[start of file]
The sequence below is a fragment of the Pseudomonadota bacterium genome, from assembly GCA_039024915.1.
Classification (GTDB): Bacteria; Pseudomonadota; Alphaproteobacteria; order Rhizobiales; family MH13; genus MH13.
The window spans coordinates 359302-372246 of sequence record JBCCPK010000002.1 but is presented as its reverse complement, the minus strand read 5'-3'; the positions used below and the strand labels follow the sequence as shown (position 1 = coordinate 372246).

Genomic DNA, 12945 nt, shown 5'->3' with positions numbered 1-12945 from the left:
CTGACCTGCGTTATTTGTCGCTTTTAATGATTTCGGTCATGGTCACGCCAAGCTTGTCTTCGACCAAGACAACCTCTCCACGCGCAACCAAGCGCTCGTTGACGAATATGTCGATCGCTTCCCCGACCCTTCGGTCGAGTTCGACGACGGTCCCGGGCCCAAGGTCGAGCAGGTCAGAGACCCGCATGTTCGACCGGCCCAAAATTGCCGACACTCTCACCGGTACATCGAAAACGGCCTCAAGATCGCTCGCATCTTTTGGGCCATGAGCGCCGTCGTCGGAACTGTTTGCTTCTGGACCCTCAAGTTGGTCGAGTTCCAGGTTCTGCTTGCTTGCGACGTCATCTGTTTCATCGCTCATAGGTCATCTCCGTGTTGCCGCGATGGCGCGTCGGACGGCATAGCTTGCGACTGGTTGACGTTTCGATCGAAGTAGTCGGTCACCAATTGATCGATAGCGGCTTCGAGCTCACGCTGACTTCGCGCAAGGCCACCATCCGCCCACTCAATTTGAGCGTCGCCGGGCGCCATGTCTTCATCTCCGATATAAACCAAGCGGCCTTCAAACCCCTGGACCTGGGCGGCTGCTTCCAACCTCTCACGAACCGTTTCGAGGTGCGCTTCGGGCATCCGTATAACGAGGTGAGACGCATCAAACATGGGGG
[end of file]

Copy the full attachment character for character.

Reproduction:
The sequence below is a fragment of the Pseudomonadota bacterium genome, from assembly GCA_039024915.1.
Classification (GTDB): Bacteria; Pseudomonadota; Alphaproteobacteria; order Rhizobiales; family MH13; genus MH13.
The window spans coordinates 359302-372246 of sequence record JBCCPK010000002.1 but is presented as its reverse complement, the minus strand read 5'-3'; the positions used below and the strand labels follow the sequence as shown (position 1 = coordinate 372246).

Genomic DNA, 12945 nt, shown 5'->3' with positions numbered 1-12945 from the left:
CTGACCTGCGTTATTTGTCGCTTTTAATGATTTCGGTCATGGTCACGCCAAGCTTGTCTTCGACCAAGACAACCTCTCCACGCGCAACCAAGCGCTCGTTGACGAATATGTCGATCGCTTCCCCGACCCTTCGGTCGAGTTCGACGACGGTCCCGGGCCCAAGGTCGAGCAGGTCAGAGACCCGCATGTTCGACCGGCCCAAAATTGCCGACACTCTCACCGGTACATCGAAAACGGCCTCAAGATCGCTCGCATCTTTTGGGCCATGAGCGCCGTCGTCGGAACTGTTTGCTTCTGGACCCTCAAGTTGGTCGAGTTCCAGGTTCTGCTTGCTTGCGACGTCATCTGTTTCATCGCTCATAGGTCATCTCCGTGTTGCCGCGATGGCGCGTCGGACGGCATAGCTTGCGACTGGTTGACGTTTCGATCGAAGTAGTCGGTCACCAATTGATCGATAGCGGCTTCGAGCTCACGCTGACTTCGCGCAAGGCCACCATCCGCCCACTCAATTTGAGCGTCGCCGGGCGCCATGTCTTCATCTCCGATATAAACCAAGCGGCCTTCAAACCCCTGGACCTGGGCGGCTGCTTCCAACCTCTCACGAACCGTTTCGAGGTGCGCTTCGGGCATCCGTATAACGAGGTGAGACGCATCAAACATGGGGG